Thursday 16 May 2019

Half Past Eight

By Rosemary Johnson

English Breakfast Tea

All I can hear is the dull thudding of my heart.  Already beads of sweat have formed on my forehead.  My shoulders are hunched forward, every muscle in my body tight and ready. 
    I fix my eyes on the clock, watching the minute hand edge, in sharp jolts, towards the six at the bottom.  
    “Go.  Now.”
    The race is on.  Susan’s words jolt through me like an electric shock, almost making me drop the device in my hands.  Not quite, though.  I'm jabbing at its buttons. They squeak in protest. 
    Then… nothing.  Please, please, get on with it. 
    Burr burr, burr burr.  This is promising.  This is good.
    Burr burr, burr burr.  Answer, answer.  I know you’re there.  
    I clasp the receiver more tightly, as if it might leap from my hand.  Come on, come on.  Me, me.  Someone else’ll get in front of me - again.  I’ve been waiting for two whole days.  Don’t they realise I'm sick and in bed?
    I hear a click.  I draw in my breath.  They’re picking up.  It’s happening.  I’m getting in there.  I exhale like a march wind.  Before they can say anything, I start to talk.  Everything I’ve wanted to say over three days pours out of me in a torrent.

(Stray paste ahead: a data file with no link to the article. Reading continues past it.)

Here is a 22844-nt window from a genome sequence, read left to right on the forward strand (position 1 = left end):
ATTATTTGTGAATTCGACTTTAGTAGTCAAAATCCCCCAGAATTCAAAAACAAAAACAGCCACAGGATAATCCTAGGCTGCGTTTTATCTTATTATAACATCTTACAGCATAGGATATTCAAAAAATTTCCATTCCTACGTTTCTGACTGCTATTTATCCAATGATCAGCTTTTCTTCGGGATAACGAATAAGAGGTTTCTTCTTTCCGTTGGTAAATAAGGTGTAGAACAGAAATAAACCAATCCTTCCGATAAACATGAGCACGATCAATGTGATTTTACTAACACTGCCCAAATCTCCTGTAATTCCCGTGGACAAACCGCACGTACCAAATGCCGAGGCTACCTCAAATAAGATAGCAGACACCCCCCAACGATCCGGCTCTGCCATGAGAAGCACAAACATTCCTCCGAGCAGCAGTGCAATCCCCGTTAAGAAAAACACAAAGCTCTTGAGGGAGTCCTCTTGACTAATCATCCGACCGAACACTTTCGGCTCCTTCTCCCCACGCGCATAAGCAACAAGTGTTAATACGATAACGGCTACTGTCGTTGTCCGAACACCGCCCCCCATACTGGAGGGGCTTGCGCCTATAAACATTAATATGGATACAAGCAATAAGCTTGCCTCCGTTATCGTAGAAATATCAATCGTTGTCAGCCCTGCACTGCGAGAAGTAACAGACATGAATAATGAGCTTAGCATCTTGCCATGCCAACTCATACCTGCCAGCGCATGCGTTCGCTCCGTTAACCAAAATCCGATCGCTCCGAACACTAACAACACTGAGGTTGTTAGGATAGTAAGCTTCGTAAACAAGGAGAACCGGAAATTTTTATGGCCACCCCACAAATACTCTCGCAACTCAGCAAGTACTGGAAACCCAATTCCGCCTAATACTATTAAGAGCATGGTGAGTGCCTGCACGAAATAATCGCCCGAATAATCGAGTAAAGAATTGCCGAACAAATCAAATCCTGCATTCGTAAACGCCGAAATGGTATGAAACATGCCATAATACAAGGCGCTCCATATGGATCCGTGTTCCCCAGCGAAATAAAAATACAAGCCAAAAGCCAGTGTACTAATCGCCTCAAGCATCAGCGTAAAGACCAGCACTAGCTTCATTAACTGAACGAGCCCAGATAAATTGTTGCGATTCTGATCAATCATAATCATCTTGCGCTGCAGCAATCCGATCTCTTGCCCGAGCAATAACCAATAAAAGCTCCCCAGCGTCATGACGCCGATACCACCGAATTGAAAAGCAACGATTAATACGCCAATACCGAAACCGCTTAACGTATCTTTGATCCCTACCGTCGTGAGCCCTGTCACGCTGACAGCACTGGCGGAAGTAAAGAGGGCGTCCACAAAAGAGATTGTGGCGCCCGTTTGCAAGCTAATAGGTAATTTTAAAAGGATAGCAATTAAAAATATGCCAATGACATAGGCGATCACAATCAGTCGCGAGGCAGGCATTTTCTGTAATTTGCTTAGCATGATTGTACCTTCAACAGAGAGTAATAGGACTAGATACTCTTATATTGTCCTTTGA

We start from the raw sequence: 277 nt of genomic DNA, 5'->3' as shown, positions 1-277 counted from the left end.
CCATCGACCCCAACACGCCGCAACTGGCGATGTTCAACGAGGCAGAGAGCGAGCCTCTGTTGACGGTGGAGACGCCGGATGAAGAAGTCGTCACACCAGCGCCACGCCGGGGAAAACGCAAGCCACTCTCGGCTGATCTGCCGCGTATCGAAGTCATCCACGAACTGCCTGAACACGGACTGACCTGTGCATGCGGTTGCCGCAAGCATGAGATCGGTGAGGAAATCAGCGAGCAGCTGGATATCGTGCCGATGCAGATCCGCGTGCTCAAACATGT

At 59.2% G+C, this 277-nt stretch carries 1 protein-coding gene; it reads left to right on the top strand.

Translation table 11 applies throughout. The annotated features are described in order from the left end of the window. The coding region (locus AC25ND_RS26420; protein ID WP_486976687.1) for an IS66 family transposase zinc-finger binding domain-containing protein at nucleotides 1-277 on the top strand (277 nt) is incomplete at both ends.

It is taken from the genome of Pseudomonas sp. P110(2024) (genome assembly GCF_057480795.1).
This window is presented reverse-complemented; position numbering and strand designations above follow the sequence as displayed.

I cough, to remind them I'm here.
    Another click.  “All our appointments for today are booked,” says the voice – or is it a machine?  “Please call back at half past eight tomorrow.”
    I would’ve thrown the telephone against the wall, watched its plastic components wrench open and smash, but at that moment Susan pokes her head around the bedroom door.  “Did you get through to the doctor, dear?”

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